Author: busynessgirl

Financial Aid, WGU, and OIG

Quite a few people have asked me for my opinion this week about WGU and the recent OIG finding. I think the underlying problem is not the model employed by WGU, it is how we fund financial aid. When it came to the distribution of financial aid and the tuition rates they charged, WGU was one of the most ethically responsible educational organizations I have ever worked for. The staff worked tirelessly to keep tuition low by any means possible (approximately $3000 per 6-month term, with no raise in tuition for 8 years), and to educate students about the...

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Expectations About Studying and Syllabi

Recently we’ve seen more attention paid to self-regulated learning as it pertains to student success, especially for at-risk college students (especially first-year students). At least we are starting to recognize the serious contribution of the student in efforts at retention and learning. Anyways, I digress. Self-regulated learning (or SRL) involves students evaluating what they know, deciding what they need to learn, choosing strategies to bridge that gap, and then … actually using those strategies. Unfortunately, there seems to be a KAP (knowledge attitude practice) gap that is between students and their best intentions towards success. I found this dissertation, A Qualitative Inquiry...

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The “Please Grade Early” Option

This semester I am more mindful than ever that some of my students are in extremely stressful circumstances. Between the normal stresses students face (family health issues, paying for college, etc), I also have students who are refugees, who have family members that might be deported, international students wondering if they will be sent back home soon, and LGTBQ students worried about their safety and place in society. Some students can take the stress of an exam on top of all of this, and for others its the tipping point to really being overcome with anxiety. Because I’m an...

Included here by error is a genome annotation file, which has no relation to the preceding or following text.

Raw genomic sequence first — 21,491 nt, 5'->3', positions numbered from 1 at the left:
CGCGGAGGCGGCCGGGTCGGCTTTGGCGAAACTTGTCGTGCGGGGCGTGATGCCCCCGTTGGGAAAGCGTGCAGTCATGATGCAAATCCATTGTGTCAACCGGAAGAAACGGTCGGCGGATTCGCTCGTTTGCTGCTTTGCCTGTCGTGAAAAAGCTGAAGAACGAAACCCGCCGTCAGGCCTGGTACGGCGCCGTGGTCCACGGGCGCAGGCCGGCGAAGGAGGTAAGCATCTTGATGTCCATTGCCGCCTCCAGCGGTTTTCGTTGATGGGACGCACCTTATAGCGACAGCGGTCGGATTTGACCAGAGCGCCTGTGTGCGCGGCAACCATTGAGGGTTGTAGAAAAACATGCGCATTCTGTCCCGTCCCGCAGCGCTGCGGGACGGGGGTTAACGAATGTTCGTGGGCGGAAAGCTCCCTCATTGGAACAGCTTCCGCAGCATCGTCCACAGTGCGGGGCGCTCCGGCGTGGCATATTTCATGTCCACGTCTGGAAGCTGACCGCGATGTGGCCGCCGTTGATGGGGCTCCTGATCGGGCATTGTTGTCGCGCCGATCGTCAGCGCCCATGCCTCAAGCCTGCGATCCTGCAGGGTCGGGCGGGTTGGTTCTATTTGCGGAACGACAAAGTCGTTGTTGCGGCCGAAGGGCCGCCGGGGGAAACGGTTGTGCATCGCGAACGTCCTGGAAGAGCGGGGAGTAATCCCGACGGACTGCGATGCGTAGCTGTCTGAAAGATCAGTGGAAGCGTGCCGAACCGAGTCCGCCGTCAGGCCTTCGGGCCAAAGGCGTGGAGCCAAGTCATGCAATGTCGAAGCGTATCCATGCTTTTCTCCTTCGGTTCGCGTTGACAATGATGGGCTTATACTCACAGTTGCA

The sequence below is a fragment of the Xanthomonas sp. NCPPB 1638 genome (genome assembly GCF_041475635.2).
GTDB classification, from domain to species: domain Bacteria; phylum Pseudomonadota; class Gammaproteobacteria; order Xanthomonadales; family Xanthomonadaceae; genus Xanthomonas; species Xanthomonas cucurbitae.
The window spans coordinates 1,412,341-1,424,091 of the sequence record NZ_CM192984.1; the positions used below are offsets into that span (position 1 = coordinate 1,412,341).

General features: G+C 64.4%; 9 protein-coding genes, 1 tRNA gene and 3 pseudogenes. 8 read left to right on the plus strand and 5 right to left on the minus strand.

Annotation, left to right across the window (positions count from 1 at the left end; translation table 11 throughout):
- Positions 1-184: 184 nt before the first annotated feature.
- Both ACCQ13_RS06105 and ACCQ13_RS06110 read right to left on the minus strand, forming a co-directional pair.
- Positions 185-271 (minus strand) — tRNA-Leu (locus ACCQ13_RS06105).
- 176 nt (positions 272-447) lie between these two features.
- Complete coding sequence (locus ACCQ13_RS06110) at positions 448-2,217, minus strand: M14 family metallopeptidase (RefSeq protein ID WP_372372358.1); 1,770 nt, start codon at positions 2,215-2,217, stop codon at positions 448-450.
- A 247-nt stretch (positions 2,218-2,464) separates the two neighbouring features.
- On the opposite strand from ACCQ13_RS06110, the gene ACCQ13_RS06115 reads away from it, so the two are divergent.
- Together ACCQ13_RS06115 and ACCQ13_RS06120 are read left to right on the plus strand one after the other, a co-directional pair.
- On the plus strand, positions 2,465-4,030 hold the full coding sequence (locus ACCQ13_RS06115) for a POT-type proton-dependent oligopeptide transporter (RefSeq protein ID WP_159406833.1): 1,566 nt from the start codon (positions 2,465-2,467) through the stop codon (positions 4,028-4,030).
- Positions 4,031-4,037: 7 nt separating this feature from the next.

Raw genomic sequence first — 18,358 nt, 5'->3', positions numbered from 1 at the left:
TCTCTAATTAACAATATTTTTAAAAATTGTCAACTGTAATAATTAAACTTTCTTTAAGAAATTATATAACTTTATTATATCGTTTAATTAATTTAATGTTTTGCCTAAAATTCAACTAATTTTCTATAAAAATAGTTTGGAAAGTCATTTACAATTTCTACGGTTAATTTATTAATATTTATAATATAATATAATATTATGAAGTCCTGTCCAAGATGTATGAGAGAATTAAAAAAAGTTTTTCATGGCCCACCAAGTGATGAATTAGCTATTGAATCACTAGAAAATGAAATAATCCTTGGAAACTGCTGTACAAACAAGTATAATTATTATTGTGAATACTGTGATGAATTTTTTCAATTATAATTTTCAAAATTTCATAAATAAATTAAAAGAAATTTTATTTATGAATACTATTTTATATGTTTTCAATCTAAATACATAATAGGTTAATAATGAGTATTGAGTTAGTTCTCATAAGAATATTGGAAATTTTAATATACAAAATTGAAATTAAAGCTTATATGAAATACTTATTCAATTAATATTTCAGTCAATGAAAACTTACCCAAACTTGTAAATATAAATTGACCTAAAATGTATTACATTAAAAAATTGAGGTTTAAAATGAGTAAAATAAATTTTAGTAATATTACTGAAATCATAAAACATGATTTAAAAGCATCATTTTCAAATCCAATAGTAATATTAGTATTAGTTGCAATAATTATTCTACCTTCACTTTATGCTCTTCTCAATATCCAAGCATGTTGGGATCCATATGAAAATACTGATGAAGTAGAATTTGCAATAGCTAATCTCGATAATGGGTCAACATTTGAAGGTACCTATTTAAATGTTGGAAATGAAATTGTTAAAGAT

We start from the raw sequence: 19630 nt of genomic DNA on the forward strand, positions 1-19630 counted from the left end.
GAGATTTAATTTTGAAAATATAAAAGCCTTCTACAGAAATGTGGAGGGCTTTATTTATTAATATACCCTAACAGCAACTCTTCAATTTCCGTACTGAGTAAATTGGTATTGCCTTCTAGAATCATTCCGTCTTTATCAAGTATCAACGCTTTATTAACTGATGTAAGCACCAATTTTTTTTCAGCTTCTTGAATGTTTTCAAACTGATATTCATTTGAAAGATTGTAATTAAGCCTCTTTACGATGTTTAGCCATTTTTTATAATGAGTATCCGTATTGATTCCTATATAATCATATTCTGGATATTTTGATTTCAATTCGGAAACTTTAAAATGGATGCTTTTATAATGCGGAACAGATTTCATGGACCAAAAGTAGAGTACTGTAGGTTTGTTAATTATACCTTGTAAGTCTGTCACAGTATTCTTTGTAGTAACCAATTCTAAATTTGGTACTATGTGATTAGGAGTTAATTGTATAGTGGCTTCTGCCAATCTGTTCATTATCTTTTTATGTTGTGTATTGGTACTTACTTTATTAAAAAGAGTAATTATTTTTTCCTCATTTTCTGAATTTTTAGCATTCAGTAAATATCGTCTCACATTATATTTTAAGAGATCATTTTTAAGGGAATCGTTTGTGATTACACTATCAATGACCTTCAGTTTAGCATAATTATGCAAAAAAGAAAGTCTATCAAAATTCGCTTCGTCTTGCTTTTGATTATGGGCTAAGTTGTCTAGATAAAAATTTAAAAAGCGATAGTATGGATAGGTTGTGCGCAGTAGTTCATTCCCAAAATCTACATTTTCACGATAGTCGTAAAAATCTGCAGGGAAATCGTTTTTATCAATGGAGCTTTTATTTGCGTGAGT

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100 Technology Skills for Today’s Workforce

As the “growth” of AI becomes mainstream conversation, we hear more and more about the need to prepare students to be relevant in an increasingly knowledge-based economy. It’s not the facts we teach in school that are important, it’s the skills and ability to think and solve problems. If we want college graduates to enter the workforce being functional and valued workers, we have to make sure they also learn some digital skills as part of their college experience. There is no avoiding digital skills in today’s workplace. Most of our students “use” technology (smartphones, social media, and laptops),...

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Learning at Scale Slides from ICTCM

Learning at Scale: Using Research To Improve Learning Practices and Technology for Teaching Math In the last 5 years, there has been a rise in what we might call “large-scale digital learning experiments.”  These take the form of centralized courses, vendor-created courseware, online homework systems, MOOCs, and free-range learning platforms. If we mine the research, successes, and failures coming out of these experiments, what can we discover about designing better digital learning experiences and technology for the learning of mathematics? Learning at Scale: Using Research To Improve Learning Practices and Technology for Teaching Math from Maria Andersen   Possibly...

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